Mandalas in the Classroom: How PD Influences Classroom Work

Boulder Journey School classroom teachers, mentors, and interns compose blog posts for the families in each classroom 3 – 5 times weekly. These blog posts offer reflections on daily experiences, question possibilities for future research, and form connections between home-life and school-life.

In a previous blog post, we shared educators’ experiences in a workshop on mandalas. Here we explore classroom work inspired by that workshop.

The following reflections are from a classroom blog post shared with families, composed by Kirsten Zimbelman, Boulder Journey School mentor teacher.

 


Last night I had the opportunity to co-present a workshop on mandalas and their role in mindfulness practice in early learning. We worked with educators from several schools to discuss ways in which we could incorporate this kind of intentional work into our days with young children. Today, we decided to bring our research into our classroom.

Mandalas are best known for their use in the eastern religions of Buddhism and Hinduism. The word mandala is a Sanskrit word, and the literal translation means circle. However, if you break the word into parts its translation can change. Man is the Sanskrit word for mind, while the word da in Sanskrit can be translated as maintenance. So mandala can also mean maintaining the mind.

What does this have to do with preschool? Well, according to research, mindfulness has been linked to children being more positive, having better moods, and increasing their ability to focus. It has also been shown to help children build empathy and connections with peers by helping them process their own feelings. These are both crucial pieces of toddlers’ development, as they, like all of us, are developing their understanding of how their actions affect one another.

We began by looking at images of mandalas composed of natural materials and found various items. We also looked at a mandala built by teachers in our studio.

We discussed the shape of the mandalas as well as the materials used to make the ones in the images.

We offered the children materials such as leaves of varying colors, shapes, and sizes and a collection of man-made loose parts.

We intentionally selected circular boards to offer as a base or frame for the children’s work.

We observed forty uninterrupted minutes of children busily working on their own or collective mandalas.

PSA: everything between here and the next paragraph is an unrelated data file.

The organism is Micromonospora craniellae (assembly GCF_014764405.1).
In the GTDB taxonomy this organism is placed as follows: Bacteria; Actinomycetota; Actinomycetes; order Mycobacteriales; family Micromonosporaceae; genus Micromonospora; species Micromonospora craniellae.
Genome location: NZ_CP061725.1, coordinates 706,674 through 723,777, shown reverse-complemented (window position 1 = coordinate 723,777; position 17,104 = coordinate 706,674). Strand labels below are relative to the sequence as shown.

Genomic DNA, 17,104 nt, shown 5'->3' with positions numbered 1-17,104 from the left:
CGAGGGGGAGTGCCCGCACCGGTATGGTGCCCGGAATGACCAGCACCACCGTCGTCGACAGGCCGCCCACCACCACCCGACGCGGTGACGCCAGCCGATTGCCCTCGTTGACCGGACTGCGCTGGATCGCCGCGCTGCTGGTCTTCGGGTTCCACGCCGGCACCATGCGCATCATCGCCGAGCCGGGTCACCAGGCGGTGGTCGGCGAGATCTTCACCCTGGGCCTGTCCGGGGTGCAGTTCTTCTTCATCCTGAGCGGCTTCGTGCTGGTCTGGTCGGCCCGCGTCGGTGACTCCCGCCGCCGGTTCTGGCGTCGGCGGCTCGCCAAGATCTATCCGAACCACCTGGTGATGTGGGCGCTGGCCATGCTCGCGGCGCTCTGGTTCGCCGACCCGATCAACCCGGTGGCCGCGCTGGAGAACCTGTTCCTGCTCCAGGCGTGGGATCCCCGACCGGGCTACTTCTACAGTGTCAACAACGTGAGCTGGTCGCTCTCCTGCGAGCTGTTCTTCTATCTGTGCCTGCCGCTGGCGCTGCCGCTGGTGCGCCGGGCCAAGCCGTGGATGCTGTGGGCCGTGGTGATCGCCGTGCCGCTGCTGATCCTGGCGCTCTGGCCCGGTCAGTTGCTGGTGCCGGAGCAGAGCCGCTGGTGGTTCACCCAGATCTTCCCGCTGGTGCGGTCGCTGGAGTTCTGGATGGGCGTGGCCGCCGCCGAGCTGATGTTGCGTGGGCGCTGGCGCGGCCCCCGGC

Tuck, age 2, selected a frame and grape leaves for his work.

Linnea, age 3, added leaves to her composition.

Yana, age 2, and Tuck worked together to build a mixed media mandala.

Throughout the morning, several mandalas were built. Then, in the true spirit of the art, they were wiped clean to begin again.

During their work the children were always in motion; however, the motion was one of focus and intentionality. While we have not yet introduced the word ‘mindfulness’, or the language that accompanies conversations about mindfulness among adults, the children remained focused and engaged throughout the time spent in this endeavor.

“The Mandala is an archetypal image whose occurrence is attested throughout the ages. It signifies the wholeness of the self” ( C.G. Jung, Memories, Dreams, Reflections, 1957, pp. 401 – 402).

In what ways do you observe your children being mindful?

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An Antidote to Isolation: Personal Reflections from a current Mentor Teacher

rfsXyxzGOTyB8LqZtZH296errEa-02A6RCQtxFAF1RfT1fPEwwbF3kuw4mlGQg8ZYvYfpnTwqBWOt0wnHWf3oHj4PgaphYnL2c2k4LtQ1IMdgnT-Ohmx1Sybqq4T8tpxJwd3Nmo4lgxoOU_AGT9LBv_v7SyRWI7-IC6O-Uc2D6EcLoYDNPug1f67h1This post was contributed by current Mentor Teacher, Meagan Arango. It is part of a series on the Boulder Journey School Professional Qualities

There was a time early in my teaching career when I felt deeply isolated. Each day I set up, cleaned up, and closed down my classroom by myself. I spent lonely nights and weekends hunched over my computer, planning lessons. Left alone with my thoughts, I suspect that sometimes I went too far. I began coming into school on Saturdays to prep. I used my free time to watch videos of myself, scrutinizing my teaching for errors. I spent hundreds of dollars purchasing books and toys and supplies. And during those lonely times, I felt a strong and mysterious aversion to seeking help from others. I felt that my success was up to me. My colleagues were friendly and supportive, of course, but our brief conversations were most often just exchanges of complaints. And the fact was that I cherished the few moments of solitude I had in my room–it was the only time during the long work day that I didn’t feel like a performer on stage.